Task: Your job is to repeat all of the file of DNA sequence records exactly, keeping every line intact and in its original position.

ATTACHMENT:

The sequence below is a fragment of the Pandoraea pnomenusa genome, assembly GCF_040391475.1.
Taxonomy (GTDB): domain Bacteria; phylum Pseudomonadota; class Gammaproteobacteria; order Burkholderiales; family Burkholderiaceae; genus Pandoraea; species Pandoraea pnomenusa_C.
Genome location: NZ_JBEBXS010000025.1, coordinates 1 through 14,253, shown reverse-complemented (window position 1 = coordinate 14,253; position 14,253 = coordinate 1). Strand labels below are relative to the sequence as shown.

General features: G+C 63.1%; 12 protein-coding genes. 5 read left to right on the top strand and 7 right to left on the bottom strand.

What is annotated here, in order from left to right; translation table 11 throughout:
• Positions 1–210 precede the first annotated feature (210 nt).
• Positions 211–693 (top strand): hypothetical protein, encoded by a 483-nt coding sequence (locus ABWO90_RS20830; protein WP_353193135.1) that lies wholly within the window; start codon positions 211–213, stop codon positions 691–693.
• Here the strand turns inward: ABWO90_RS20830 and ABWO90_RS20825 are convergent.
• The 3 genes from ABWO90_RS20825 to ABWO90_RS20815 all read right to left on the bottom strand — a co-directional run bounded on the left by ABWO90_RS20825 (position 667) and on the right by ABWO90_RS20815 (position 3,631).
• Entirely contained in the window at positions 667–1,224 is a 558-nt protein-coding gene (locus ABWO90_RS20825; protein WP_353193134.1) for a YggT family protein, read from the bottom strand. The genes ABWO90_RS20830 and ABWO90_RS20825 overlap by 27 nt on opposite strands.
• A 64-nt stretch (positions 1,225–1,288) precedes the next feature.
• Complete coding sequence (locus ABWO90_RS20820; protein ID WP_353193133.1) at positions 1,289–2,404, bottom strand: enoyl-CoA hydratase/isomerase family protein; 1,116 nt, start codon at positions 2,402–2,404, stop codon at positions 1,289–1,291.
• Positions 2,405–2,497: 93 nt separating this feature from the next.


The sequence below is a fragment of the Pandoraea pnomenusa genome, assembly GCF_040391475.1.
Taxonomy (GTDB): domain Bacteria; phylum Pseudomonadota; class Gammaproteobacteria; order Burkholderiales; family Burkholderiaceae; genus Pandoraea; species Pandoraea pnomenusa_C.
Genome location: NZ_JBEBXS010000025.1, coordinates 1 through 14,253, shown reverse-complemented (window position 1 = coordinate 14,253; position 14,253 = coordinate 1). Strand labels below are relative to the sequence as shown.

General features: G+C 63.1%; 12 protein-coding genes. 5 read left to right on the top strand and 7 right to left on the bottom strand.

What is annotated here, in order from left to right; translation table 11 throughout:
• Positions 1–210 precede the first annotated feature (210 nt).
• Positions 211–693 (top strand): hypothetical protein, encoded by a 483-nt coding sequence (locus ABWO90_RS20830; protein WP_353193135.1) that lies wholly within the window; start codon positions 211–213, stop codon positions 691–693.
• Here the strand turns inward: ABWO90_RS20830 and ABWO90_RS20825 are convergent.
• The 3 genes from ABWO90_RS20825 to ABWO90_RS20815 all read right to left on the bottom strand — a co-directional run bounded on the left by ABWO90_RS20825 (position 667) and on the right by ABWO90_RS20815 (position 3,631).
• Entirely contained in the window at positions 667–1,224 is a 558-nt protein-coding gene (locus ABWO90_RS20825; protein WP_353193134.1) for a YggT family protein, read from the bottom strand. The genes ABWO90_RS20830 and ABWO90_RS20825 overlap by 27 nt on opposite strands.
• A 64-nt stretch (positions 1,225–1,288) precedes the next feature.
• Complete coding sequence (locus ABWO90_RS20820; protein ID WP_353193133.1) at positions 1,289–2,404, bottom strand: enoyl-CoA hydratase/isomerase family protein; 1,116 nt, start codon at positions 2,402–2,404, stop codon at positions 1,289–1,291.
• Positions 2,405–2,497: 93 nt separating this feature from the next.